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What is the oldest living thing on Earth?

  1. Phyllis Doyle profile image98
    Phyllis Doyleposted 3 years ago

    What is the oldest living thing on Earth?

    Noooo ! It is not me -- and please try to answer before you go searching on the internet.

  2. junkseller profile image87
    junksellerposted 3 years ago

    There are some trees that are around 5,000 years old, but I can't name them from my head.

    There are also some plant colonies that are interconnected that are much older than that, though, some would argue that they don't technically count since they are clonal. That's the best I can do from my head.

    1. Phyllis Doyle profile image98
      Phyllis Doyleposted 3 years agoin reply to this

      Very good thoughts, junkseller. Thank you.

    2. The Examiner-1 profile image73
      The Examiner-1posted 3 years agoin reply to this

      Weeds

  3. Kathleen Odenthal profile image95
    Kathleen Odenthalposted 3 years ago

    my mom..... just kidding! she is old though.

    1. Phyllis Doyle profile image98
      Phyllis Doyleposted 3 years agoin reply to this

      Hope she does not see your answer, Kathleen. LOL

  4. The Examiner-1 profile image73
    The Examiner-1posted 3 years ago

    The earth of course. It came before everything else.

    1. Phyllis Doyle profile image98
      Phyllis Doyleposted 3 years agoin reply to this

      Good answer, Kevin, for Mother Earth is very much alive. But what is the oldest living thing ON Earth?

    2. The Examiner-1 profile image73
      The Examiner-1posted 3 years agoin reply to this

      Amoeba, cells.

    3. Phyllis Doyle profile image98
      Phyllis Doyleposted 3 years agoin reply to this

      Hmmmmm ... good thinking, Kevin.

    4. The Examiner-1 profile image73
      The Examiner-1posted 3 years agoin reply to this

      It sounds like you may not like that so I will say insects.

    5. Phyllis Doyle profile image98
      Phyllis Doyleposted 3 years agoin reply to this

      Ah hahaha, Kevin, I admire your determination. Nope on insects.  smile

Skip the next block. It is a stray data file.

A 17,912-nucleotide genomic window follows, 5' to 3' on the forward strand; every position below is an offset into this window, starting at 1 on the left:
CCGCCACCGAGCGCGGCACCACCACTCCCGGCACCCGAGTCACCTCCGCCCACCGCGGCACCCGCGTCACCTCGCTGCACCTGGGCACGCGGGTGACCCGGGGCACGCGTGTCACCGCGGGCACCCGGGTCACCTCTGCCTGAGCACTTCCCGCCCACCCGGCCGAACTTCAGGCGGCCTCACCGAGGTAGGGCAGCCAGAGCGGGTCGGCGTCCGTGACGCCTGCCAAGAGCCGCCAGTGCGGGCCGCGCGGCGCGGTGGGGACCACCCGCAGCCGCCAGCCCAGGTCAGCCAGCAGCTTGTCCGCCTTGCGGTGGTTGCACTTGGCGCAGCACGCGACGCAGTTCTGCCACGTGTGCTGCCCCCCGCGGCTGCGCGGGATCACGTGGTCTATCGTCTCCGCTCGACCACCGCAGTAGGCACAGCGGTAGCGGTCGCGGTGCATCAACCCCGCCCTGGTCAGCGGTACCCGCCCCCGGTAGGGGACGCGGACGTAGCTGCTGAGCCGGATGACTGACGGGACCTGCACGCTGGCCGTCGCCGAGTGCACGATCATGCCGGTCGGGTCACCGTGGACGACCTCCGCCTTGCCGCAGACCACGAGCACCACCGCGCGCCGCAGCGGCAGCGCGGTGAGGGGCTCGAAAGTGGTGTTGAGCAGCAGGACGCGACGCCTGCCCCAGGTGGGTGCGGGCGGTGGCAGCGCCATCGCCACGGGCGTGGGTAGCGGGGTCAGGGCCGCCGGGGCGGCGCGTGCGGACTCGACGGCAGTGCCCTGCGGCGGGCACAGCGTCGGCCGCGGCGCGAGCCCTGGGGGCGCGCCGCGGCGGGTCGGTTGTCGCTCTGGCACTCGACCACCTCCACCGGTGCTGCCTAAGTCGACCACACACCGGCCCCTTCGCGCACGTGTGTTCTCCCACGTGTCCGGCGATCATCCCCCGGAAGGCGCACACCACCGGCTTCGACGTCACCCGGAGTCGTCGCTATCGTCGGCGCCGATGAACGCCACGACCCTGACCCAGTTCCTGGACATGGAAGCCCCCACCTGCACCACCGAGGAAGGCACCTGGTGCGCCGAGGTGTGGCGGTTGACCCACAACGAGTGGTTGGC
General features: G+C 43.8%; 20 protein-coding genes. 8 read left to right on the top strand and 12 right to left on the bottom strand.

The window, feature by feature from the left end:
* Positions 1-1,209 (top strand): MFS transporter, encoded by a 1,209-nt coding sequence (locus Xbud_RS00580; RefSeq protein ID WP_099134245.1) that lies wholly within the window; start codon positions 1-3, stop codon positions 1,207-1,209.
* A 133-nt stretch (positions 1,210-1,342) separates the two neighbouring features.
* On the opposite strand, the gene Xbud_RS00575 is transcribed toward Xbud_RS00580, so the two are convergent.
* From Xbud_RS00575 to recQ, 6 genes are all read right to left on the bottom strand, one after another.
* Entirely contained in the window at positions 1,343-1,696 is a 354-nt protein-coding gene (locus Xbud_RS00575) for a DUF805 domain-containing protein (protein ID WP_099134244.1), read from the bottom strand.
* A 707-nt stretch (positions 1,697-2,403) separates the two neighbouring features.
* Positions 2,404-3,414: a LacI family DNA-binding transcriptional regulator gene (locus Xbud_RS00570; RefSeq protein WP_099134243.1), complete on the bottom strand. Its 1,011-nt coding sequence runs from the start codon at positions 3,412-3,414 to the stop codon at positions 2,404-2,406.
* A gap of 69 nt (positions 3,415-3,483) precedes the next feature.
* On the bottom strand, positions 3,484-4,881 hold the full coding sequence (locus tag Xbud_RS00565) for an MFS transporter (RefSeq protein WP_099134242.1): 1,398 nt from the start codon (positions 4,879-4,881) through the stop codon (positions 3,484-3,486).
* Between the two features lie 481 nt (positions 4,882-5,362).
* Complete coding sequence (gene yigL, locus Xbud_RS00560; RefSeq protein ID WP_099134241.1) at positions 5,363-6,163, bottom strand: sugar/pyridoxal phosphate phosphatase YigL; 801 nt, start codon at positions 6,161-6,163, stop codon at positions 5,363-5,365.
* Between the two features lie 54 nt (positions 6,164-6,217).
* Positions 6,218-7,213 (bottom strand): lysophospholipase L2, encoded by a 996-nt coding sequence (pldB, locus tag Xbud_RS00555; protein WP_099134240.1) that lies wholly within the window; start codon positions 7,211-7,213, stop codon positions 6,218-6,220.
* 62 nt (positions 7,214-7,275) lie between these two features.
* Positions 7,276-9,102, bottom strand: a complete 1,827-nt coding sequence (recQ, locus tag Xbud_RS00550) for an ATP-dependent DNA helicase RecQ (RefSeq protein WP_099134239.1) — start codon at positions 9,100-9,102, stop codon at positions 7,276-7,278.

6. The Examiner-1 profile image73
      The Examiner-1posted 3 years agoin reply to this

      Ocean life (fish, plants, etc.).

    7. Phyllis Doyle profile image98
      Phyllis Doyleposted 3 years agoin reply to this

      Nope

    8. The Examiner-1 profile image73
      The Examiner-1posted 3 years agoin reply to this

      Weeds and grass.

    9. Phyllis Doyle profile image98
      Phyllis Doyleposted 3 years agoin reply to this

      LOL .... Nope.

    10. The Examiner-1 profile image73
      The Examiner-1posted 3 years agoin reply to this

      There is an old, large turtle which lives at the very bottom of the sea, I believe in the darkest part there is. There is only one of its type.
      Or the Loch Ness monster. lol

    11. Phyllis Doyle profile image98
      Phyllis Doyleposted 3 years agoin reply to this

      I love turtles and Nessie -- but, nope.

  5. Marie Flint profile image89
    Marie Flintposted 3 years ago

    I confess, I don't know, Phyllis, but I'm thinking along the lines of alligator, shark, or sea turtle. Then, of course there's the plant kingdom: basic algae, sequoias, and redwoods. One-cell amoebas?

    1. Phyllis Doyle profile image98
      Phyllis Doyleposted 3 years agoin reply to this

      Well, you gave it a good shot, Marie. Thanks for participating -- you made me giggle.

  6. profile image0
    sheilamyersposted 3 years ago